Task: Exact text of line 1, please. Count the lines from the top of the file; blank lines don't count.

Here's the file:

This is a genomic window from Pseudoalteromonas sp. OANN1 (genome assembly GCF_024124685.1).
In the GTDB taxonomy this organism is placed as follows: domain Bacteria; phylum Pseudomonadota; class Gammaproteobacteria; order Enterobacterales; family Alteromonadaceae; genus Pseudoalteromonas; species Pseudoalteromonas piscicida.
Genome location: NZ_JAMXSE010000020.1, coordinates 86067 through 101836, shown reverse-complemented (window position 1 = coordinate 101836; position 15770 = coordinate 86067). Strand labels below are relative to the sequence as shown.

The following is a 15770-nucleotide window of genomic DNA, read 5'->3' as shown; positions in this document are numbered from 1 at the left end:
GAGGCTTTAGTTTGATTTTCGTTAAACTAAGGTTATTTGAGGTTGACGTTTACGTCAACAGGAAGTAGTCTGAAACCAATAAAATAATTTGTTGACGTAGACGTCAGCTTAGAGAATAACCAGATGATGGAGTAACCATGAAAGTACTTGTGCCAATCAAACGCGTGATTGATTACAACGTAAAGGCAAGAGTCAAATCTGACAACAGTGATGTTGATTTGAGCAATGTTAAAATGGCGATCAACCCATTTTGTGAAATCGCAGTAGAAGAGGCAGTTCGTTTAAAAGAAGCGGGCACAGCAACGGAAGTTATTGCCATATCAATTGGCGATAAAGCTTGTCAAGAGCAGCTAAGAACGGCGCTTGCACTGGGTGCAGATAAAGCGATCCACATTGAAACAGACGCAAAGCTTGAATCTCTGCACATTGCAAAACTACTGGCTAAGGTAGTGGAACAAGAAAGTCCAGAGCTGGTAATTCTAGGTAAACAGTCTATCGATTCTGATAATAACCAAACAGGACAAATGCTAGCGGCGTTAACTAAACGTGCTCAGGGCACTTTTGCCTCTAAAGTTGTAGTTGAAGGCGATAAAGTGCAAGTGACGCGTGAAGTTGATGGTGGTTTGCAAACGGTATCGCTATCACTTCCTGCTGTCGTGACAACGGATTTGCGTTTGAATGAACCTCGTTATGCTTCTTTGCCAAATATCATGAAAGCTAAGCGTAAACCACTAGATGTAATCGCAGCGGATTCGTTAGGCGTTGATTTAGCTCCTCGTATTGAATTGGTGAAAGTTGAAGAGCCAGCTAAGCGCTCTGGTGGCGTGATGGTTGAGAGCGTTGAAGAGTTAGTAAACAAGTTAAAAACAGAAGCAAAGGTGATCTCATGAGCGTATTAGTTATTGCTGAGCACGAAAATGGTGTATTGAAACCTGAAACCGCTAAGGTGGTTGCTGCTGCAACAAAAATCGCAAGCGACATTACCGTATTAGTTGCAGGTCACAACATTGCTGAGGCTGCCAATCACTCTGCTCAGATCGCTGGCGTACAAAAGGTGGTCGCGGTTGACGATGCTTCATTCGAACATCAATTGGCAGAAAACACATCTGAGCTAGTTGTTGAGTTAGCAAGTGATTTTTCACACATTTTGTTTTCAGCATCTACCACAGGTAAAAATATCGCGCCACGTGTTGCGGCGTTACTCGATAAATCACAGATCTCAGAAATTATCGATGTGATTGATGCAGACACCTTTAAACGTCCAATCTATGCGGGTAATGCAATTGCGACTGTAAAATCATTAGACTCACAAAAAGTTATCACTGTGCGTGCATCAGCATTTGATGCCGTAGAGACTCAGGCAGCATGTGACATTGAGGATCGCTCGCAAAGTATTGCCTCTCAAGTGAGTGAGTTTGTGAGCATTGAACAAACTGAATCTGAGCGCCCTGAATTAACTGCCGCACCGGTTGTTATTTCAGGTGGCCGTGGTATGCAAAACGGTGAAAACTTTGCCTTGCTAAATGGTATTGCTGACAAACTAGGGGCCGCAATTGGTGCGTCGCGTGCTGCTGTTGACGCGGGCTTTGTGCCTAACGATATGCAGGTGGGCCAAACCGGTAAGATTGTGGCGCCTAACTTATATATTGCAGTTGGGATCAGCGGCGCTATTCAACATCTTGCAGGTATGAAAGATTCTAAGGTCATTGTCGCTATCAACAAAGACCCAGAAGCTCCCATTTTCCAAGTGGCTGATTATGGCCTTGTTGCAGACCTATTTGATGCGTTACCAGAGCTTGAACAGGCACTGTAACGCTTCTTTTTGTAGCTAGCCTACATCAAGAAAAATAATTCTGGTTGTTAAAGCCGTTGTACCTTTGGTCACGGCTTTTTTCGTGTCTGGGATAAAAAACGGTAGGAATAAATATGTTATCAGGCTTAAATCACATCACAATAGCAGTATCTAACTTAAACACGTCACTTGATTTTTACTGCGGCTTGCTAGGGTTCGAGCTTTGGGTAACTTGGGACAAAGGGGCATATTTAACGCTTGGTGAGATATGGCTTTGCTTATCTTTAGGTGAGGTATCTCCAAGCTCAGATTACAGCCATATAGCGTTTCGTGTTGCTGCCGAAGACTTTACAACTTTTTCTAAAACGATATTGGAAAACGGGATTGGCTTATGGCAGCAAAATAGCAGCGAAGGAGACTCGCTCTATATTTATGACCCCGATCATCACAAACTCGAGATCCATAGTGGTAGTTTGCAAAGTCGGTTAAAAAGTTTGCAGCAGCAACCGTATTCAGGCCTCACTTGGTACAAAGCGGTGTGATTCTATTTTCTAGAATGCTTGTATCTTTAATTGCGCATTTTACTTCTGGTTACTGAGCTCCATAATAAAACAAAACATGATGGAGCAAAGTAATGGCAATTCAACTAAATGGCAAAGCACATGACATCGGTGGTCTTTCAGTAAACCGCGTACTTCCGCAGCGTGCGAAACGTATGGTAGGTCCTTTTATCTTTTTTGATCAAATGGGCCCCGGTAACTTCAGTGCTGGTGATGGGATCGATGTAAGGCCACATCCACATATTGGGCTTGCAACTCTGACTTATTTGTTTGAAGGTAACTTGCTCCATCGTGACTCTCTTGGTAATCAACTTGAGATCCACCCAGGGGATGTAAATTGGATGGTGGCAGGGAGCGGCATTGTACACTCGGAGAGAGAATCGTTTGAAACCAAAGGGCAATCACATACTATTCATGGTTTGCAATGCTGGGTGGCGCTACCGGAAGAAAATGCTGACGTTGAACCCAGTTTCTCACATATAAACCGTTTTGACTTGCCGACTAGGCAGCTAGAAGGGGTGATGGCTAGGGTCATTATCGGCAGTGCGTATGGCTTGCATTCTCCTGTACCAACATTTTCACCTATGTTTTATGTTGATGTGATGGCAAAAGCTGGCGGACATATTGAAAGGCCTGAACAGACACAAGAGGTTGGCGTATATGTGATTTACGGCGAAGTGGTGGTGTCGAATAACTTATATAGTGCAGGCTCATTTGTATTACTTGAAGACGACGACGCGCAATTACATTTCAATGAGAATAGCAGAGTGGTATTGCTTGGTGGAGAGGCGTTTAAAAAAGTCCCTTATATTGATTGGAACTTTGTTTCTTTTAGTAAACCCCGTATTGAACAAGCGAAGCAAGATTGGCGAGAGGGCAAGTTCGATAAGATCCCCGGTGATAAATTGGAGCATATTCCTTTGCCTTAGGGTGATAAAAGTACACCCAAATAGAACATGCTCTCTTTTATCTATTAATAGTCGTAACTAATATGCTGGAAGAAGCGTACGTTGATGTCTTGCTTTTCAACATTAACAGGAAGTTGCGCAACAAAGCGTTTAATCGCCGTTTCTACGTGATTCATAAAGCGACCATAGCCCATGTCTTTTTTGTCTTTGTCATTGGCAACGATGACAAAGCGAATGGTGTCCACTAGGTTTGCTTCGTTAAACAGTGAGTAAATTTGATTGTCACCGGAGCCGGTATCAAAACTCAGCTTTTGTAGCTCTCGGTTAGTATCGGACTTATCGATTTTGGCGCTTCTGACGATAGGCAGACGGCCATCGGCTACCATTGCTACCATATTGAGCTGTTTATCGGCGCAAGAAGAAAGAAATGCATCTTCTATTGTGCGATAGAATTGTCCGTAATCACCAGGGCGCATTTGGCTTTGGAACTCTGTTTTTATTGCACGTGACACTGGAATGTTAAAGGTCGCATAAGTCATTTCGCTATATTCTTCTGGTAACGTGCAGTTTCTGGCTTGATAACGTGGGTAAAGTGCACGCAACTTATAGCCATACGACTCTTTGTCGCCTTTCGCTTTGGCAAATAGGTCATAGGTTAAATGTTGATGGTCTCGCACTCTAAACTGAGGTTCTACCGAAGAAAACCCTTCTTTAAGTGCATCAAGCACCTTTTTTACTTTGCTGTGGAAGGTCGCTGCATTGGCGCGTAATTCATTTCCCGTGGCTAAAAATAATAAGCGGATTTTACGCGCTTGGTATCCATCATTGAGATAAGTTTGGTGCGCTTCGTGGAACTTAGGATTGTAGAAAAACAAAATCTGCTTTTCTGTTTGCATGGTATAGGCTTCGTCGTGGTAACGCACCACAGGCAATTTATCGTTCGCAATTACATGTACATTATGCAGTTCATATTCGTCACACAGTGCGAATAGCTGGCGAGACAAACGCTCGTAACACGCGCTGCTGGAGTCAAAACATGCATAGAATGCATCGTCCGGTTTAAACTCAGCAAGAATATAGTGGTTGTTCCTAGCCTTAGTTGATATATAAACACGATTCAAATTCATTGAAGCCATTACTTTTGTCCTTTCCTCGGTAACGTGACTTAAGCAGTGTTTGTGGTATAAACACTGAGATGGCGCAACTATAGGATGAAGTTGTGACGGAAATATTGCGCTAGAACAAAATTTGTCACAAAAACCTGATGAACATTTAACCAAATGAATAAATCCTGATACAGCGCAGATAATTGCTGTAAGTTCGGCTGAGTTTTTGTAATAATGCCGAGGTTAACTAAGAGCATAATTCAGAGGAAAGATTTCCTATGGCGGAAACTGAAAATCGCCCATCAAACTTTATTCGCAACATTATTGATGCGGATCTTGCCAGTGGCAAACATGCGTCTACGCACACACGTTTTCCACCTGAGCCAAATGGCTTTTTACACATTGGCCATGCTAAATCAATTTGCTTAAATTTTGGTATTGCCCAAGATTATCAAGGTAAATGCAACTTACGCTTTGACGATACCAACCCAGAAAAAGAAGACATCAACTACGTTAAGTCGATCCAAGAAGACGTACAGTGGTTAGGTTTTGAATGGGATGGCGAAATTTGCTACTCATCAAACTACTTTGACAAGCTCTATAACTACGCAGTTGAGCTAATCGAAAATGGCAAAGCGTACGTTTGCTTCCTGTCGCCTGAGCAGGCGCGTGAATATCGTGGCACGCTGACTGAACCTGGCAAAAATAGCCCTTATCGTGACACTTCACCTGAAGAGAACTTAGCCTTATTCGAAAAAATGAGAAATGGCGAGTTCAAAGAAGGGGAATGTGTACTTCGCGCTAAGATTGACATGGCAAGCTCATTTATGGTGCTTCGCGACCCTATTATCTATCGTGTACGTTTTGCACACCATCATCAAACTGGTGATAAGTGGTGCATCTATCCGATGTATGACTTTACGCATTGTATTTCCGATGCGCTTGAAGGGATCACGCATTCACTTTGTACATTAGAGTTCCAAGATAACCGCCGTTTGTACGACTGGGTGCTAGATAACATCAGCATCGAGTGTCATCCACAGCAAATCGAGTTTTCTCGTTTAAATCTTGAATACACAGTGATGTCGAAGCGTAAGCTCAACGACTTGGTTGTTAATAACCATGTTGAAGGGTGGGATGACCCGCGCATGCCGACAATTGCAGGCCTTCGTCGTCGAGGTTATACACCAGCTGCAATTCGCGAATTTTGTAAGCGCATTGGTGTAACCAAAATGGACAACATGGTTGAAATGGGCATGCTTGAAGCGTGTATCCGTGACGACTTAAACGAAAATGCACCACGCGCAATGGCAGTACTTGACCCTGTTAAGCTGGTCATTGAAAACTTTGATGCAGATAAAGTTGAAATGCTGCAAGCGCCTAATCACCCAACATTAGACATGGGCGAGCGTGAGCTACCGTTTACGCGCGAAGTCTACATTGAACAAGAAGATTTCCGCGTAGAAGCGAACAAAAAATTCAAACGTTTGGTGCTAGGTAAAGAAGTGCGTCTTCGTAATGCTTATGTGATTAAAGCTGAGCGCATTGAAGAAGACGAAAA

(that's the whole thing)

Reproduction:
This is a genomic window from Pseudoalteromonas sp. OANN1 (genome assembly GCF_024124685.1).